The techniques by which an electrical system is safely grounded in a domestic installation are spelled out in very complex detail in the National Electrical Code (NEC). To understand the reasoning behind the requirements of the NEC, one has to make a basic distinction between the main system ground that protects the entire electrical installation against short circuits and an equipment ground in a branch circuit that protects an individual piece of electrical equipment. The main system ground is installed close to the point at which the public utility conductors enter the house, and the equipment ground connections are located in the individual branch circuits.
Electricity is supplied to most dwellings through three large conductors (or wires) that are connected to the public utility’s distribution system. These conductors are known collectively as the service entrance, and it will suffice here to note that two of these conductors carry 115 or 120 volts each (depending on the utility’s practice); the third conductor is the neutral cable. For a detailed description of the service entrance see ELECTRICAL SYSTEM.
The electricity supplied to most dwellings is generated and transmitted by the utility at 2300 or more volts. This voltage is reduced to the 115/230 or 120/240 volts used in most dwellings by nearby transformers.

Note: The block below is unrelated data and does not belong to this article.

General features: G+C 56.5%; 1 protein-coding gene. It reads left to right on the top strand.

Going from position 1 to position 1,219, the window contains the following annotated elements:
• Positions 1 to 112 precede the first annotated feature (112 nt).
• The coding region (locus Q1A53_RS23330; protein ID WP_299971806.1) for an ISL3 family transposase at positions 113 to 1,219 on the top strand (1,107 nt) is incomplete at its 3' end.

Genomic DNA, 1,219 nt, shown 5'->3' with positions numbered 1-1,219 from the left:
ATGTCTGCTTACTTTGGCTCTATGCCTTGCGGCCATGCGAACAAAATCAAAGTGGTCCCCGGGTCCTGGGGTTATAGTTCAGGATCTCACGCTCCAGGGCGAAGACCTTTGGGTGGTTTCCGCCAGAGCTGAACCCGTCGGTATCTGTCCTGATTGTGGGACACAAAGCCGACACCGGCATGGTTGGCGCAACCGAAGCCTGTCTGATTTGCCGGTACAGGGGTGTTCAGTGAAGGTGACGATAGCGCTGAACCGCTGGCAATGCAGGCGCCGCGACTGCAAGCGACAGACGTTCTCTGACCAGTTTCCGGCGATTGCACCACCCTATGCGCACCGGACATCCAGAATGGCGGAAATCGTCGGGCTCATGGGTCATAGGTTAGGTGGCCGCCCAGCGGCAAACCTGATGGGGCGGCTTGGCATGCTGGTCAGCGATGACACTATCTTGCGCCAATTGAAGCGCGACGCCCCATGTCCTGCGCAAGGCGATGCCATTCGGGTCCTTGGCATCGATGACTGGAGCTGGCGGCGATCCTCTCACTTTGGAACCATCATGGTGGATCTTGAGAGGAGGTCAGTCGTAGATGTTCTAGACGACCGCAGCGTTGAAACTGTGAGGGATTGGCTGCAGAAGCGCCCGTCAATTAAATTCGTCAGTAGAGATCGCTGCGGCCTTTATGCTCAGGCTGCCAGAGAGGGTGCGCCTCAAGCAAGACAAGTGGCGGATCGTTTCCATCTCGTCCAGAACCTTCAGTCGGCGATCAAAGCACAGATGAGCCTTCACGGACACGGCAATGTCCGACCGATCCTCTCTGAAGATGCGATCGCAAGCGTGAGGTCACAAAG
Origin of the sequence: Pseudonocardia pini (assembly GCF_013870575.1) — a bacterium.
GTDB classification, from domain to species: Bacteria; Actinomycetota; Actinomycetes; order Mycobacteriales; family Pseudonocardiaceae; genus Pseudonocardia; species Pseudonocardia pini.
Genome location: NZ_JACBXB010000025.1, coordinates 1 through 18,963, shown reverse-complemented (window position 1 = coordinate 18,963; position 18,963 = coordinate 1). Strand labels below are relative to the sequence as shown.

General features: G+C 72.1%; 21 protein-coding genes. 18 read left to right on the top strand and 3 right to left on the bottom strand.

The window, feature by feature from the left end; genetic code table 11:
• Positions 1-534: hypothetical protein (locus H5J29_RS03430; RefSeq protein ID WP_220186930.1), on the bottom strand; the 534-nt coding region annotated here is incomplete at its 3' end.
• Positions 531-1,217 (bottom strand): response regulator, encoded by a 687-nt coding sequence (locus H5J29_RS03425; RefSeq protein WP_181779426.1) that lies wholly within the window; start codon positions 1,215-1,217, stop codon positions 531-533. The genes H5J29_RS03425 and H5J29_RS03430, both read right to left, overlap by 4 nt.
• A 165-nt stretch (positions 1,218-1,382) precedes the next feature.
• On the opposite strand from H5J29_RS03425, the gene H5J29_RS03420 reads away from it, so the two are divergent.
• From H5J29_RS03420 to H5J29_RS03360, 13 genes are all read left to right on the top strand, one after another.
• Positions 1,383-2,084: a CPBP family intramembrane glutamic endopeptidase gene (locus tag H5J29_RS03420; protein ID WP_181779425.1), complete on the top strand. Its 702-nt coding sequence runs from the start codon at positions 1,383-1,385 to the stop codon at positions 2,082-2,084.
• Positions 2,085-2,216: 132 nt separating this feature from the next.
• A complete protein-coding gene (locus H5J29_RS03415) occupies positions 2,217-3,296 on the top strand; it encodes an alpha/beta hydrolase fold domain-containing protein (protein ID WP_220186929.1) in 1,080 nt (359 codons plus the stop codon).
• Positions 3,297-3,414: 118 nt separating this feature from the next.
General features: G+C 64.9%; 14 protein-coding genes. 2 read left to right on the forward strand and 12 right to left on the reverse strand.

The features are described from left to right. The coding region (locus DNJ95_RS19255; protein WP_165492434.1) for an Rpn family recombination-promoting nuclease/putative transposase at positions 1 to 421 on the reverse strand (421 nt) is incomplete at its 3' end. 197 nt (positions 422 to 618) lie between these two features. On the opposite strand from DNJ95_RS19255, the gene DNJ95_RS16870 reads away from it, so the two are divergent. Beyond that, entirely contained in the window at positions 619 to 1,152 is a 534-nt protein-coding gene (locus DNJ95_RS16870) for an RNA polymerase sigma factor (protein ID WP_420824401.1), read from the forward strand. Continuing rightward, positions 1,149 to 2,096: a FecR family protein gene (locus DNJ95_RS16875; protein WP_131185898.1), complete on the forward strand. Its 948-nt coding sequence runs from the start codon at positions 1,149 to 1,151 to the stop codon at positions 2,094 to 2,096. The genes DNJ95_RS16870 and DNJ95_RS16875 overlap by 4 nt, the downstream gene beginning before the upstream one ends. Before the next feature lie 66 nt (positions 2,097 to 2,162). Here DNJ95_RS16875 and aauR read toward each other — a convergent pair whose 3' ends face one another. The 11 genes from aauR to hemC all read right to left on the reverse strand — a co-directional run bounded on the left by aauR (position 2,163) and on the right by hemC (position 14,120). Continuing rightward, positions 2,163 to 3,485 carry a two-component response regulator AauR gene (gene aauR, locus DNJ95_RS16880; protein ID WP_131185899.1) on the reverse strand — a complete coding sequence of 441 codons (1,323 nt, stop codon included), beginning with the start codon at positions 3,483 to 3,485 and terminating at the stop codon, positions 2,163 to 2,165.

The neutral conductor of the service entrance is connected to ground at both the transformer and at the dwelling, the latter connection being described below. Thus, the neutral conductor of the service entrance is at ground potential over its entire length, and , in addition to its basic function of maximizing the efficiency with which voltage can push current through the system, the neutral conductor also protects the entire electrical system against such major calamities as lightning striking the service entrance or storm damage that causes the 2300-volt power line to short across the incoming 115- or 120-volt service-entrance conductors. If the neutral conductor weren’t present and properly grounded, either of these events could result in a surge of high-voltage electricity through the wiring system of the house. The entire wiring system might very well burn out. In addition, any appliances that happened to be connected to the system at the time of the short would have their circuits burned out also. But if the neutral conductor is adequately grounded, as it most probably would be, this surge of high-voltage electricity will be conducted immediately to ground and harmlessly dissipated.